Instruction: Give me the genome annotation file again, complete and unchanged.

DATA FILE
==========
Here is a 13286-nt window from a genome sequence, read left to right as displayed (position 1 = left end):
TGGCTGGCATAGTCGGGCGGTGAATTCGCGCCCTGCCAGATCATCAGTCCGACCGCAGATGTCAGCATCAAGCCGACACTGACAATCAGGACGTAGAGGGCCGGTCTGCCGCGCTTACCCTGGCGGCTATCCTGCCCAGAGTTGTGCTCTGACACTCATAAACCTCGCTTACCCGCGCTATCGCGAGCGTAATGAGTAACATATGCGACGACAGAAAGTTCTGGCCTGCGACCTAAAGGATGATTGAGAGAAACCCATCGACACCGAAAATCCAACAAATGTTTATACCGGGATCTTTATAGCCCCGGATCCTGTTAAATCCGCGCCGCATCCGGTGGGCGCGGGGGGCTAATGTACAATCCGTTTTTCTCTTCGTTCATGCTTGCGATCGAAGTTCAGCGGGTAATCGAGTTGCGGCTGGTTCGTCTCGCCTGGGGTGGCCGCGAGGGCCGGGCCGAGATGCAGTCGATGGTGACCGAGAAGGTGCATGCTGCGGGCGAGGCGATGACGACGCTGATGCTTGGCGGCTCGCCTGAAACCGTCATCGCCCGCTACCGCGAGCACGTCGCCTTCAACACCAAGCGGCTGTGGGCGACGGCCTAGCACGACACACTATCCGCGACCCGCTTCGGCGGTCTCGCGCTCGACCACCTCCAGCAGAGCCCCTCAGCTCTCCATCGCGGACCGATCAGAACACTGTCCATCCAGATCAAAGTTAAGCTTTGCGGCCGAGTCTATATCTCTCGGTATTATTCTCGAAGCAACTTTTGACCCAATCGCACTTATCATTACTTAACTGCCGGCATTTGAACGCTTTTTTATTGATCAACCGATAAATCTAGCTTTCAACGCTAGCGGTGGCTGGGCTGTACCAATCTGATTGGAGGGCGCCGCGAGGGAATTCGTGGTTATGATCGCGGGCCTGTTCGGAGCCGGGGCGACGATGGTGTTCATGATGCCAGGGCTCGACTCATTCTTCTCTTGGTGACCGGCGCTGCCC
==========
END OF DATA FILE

Here is a 13286-nt window from a genome sequence, read left to right as displayed (position 1 = left end):
TGGCTGGCATAGTCGGGCGGTGAATTCGCGCCCTGCCAGATCATCAGTCCGACCGCAGATGTCAGCATCAAGCCGACACTGACAATCAGGACGTAGAGGGCCGGTCTGCCGCGCTTACCCTGGCGGCTATCCTGCCCAGAGTTGTGCTCTGACACTCATAAACCTCGCTTACCCGCGCTATCGCGAGCGTAATGAGTAACATATGCGACGACAGAAAGTTCTGGCCTGCGACCTAAAGGATGATTGAGAGAAACCCATCGACACCGAAAATCCAACAAATGTTTATACCGGGATCTTTATAGCCCCGGATCCTGTTAAATCCGCGCCGCATCCGGTGGGCGCGGGGGGCTAATGTACAATCCGTTTTTCTCTTCGTTCATGCTTGCGATCGAAGTTCAGCGGGTAATCGAGTTGCGGCTGGTTCGTCTCGCCTGGGGTGGCCGCGAGGGCCGGGCCGAGATGCAGTCGATGGTGACCGAGAAGGTGCATGCTGCGGGCGAGGCGATGACGACGCTGATGCTTGGCGGCTCGCCTGAAACCGTCATCGCCCGCTACCGCGAGCACGTCGCCTTCAACACCAAGCGGCTGTGGGCGACGGCCTAGCACGACACACTATCCGCGACCCGCTTCGGCGGTCTCGCGCTCGACCACCTCCAGCAGAGCCCCTCAGCTCTCCATCGCGGACCGATCAGAACACTGTCCATCCAGATCAAAGTTAAGCTTTGCGGCCGAGTCTATATCTCTCGGTATTATTCTCGAAGCAACTTTTGACCCAATCGCACTTATCATTACTTAACTGCCGGCATTTGAACGCTTTTTTATTGATCAACCGATAAATCTAGCTTTCAACGCTAGCGGTGGCTGGGCTGTACCAATCTGATTGGAGGGCGCCGCGAGGGAATTCGTGGTTATGATCGCGGGCCTGTTCGGAGCCGGGGCGACGATGGTGTTCATGATGCCAGGGCTCGACTCATTCTTCTCTTGGTGACCGGCGCTGCCC